We cannot go backwards to revive the two bargains – that means reversing development and bottling the genie of competition, neither of which would be desirable for the economy even if feasible. Instead, the best approach may be to develop the financial sector by increasing competition and variety, even while giving banks, especially public sector banks, a greater ability to compete. Let me be more specific.
Increasing Competition in Banking
The Reserve Bank of India is committed to freeing entry in banking. We just announced two new commercial bank licenses after a rigorous vetting process. We are examining this experience, and after making appropriate changes, will announce a more regular process of giving licenses – what has been termed licenses on tap.
Because of the public’s trust in banks and the presence of universal deposit insurance, we have to be careful in giving out the normal commercial bank licenses. To be absolutely confident of the capabilities and integrity of applicants, we give licenses only to those who have a proven track record and reasonable capital. But what of those who have no track record or no large fund base but do have capabilities? And what of those who see synergies in doing only one part of the banking business such as payments?
The RBI can take more of a chance with new players if they get the license to open only a small bank or to conduct only one segment of banking business. Such differentiated licenses – licenses with restrictions on the geographical reach or the products offered by a new bank – can generate more organizational variety and efficiency. Small banks tend to be better at catering to local needs, including needs of small and medium businesses. A payments bank, which will take deposits and offer payment and remittance services but be constrained to invest all its funds in safe instruments such as government securities, could be very synergistic with other existing services. For example, the proposed Post Bank could start as a payment bank, making use of post office outlets to raise deposits and make payments.
Key in any new structure is that there should be no arbitrage possibilities hurting the current banking system. Today, a commercial bank can convert itself into a payment bank by maintaining 100 percent SLR margins. Of course, it may not want to, because it seeks to make more money through corporate lending, but this possibility indicates regulations will not favour a payments bank unduly. Some of my colleagues believe a payments bank will be unviable, while others believe that it will skim the cream of banking business away from regular commercial banks. We can debate this issue for a long time, or we can experiment by allowing a few payments banks and monitoring their performance. The RBI proposes to discuss further steps with stakeholders in this regard.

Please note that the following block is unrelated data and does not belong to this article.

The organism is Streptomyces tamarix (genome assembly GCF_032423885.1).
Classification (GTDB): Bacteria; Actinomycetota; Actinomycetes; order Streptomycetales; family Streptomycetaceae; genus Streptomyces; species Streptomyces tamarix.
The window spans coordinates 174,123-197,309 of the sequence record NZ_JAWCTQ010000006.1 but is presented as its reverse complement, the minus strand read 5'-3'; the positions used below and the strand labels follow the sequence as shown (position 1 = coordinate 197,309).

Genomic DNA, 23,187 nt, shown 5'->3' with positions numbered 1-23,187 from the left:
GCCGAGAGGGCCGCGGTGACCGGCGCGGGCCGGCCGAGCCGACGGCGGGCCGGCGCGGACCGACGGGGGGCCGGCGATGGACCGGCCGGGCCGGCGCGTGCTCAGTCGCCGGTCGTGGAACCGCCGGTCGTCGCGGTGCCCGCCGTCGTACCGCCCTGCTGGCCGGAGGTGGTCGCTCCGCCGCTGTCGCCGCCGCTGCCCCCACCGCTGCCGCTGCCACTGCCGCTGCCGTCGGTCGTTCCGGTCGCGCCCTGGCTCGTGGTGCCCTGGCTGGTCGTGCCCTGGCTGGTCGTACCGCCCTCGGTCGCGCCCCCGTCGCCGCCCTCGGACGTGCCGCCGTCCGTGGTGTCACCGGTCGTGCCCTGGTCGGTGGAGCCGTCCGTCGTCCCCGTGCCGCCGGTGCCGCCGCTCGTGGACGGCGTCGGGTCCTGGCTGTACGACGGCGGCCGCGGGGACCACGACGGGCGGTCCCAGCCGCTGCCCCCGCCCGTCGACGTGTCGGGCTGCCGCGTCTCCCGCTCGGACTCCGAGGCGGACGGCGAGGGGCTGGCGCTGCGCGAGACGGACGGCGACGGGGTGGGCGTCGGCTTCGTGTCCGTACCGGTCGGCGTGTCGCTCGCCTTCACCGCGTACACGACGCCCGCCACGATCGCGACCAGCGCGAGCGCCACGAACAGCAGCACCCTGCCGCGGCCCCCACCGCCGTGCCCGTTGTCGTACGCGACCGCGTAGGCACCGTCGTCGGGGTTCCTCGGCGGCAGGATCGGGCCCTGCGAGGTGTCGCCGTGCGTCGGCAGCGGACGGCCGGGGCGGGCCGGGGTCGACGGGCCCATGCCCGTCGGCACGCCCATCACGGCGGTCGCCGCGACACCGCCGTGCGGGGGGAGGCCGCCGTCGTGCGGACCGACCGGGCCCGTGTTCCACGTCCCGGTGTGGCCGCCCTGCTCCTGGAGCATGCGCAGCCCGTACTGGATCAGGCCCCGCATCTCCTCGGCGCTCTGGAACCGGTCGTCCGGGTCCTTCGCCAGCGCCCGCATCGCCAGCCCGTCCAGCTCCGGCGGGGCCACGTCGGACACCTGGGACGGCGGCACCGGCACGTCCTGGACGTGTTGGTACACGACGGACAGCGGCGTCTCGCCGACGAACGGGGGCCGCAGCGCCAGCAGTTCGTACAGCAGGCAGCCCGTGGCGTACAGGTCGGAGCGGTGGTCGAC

If payments banks are successful, they will allow us to steadily reduce some of the obligations we impose on commercial banks. For instance, as payments banks hold government securities for liquidity purposes, we can reduce the quantity of government securities we ask commercial banks to hold as part of SLR.
While on the issue of bank obligations, there is an area where they do seem to be at a disadvantage vis-a-vis other financial institutions – in the raising and lending of long term money. This becomes especially important for infrastructure, where banks can be essential in early stage construction financing. Since construction lasts for 5-7 years, banks should be able to raise long tenor money for these purposes. But if they raise such money today, they immediately become subject to CRR and SLR requirements, and any lending they do attracts further priority sector obligations. To the extent that banks raise long term bonds and use it for infrastructure financing, could we relieve them of such obligations? This will immediately put them on par with other financial institutions such as insurance companies and finance companies in funding long term infrastructure.